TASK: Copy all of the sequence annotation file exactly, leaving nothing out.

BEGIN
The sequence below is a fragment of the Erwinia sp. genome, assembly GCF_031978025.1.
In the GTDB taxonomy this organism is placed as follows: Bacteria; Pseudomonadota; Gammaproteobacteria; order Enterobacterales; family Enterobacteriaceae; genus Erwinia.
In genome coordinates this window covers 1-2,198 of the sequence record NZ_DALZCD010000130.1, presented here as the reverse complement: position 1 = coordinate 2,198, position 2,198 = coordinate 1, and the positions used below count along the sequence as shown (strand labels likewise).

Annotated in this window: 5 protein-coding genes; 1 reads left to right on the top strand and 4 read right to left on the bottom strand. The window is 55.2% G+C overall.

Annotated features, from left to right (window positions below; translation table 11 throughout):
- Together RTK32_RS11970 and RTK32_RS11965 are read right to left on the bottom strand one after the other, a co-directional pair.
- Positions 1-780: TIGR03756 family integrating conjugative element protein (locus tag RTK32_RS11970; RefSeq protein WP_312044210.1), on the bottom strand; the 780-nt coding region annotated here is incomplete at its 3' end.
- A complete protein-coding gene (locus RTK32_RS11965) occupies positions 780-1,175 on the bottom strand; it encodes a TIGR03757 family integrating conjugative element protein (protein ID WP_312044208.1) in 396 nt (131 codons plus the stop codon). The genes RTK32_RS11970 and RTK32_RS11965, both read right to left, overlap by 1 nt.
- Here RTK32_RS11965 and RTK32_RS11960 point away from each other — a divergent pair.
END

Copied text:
The sequence below is a fragment of the Erwinia sp. genome, assembly GCF_031978025.1.
In the GTDB taxonomy this organism is placed as follows: Bacteria; Pseudomonadota; Gammaproteobacteria; order Enterobacterales; family Enterobacteriaceae; genus Erwinia.
In genome coordinates this window covers 1-2,198 of the sequence record NZ_DALZCD010000130.1, presented here as the reverse complement: position 1 = coordinate 2,198, position 2,198 = coordinate 1, and the positions used below count along the sequence as shown (strand labels likewise).

Annotated in this window: 5 protein-coding genes; 1 reads left to right on the top strand and 4 read right to left on the bottom strand. The window is 55.2% G+C overall.

Annotated features, from left to right (window positions below; translation table 11 throughout):
- Together RTK32_RS11970 and RTK32_RS11965 are read right to left on the bottom strand one after the other, a co-directional pair.
- Positions 1-780: TIGR03756 family integrating conjugative element protein (locus tag RTK32_RS11970; RefSeq protein WP_312044210.1), on the bottom strand; the 780-nt coding region annotated here is incomplete at its 3' end.
- A complete protein-coding gene (locus RTK32_RS11965) occupies positions 780-1,175 on the bottom strand; it encodes a TIGR03757 family integrating conjugative element protein (protein ID WP_312044208.1) in 396 nt (131 codons plus the stop codon). The genes RTK32_RS11970 and RTK32_RS11965, both read right to left, overlap by 1 nt.
- Here RTK32_RS11965 and RTK32_RS11960 point away from each other — a divergent pair.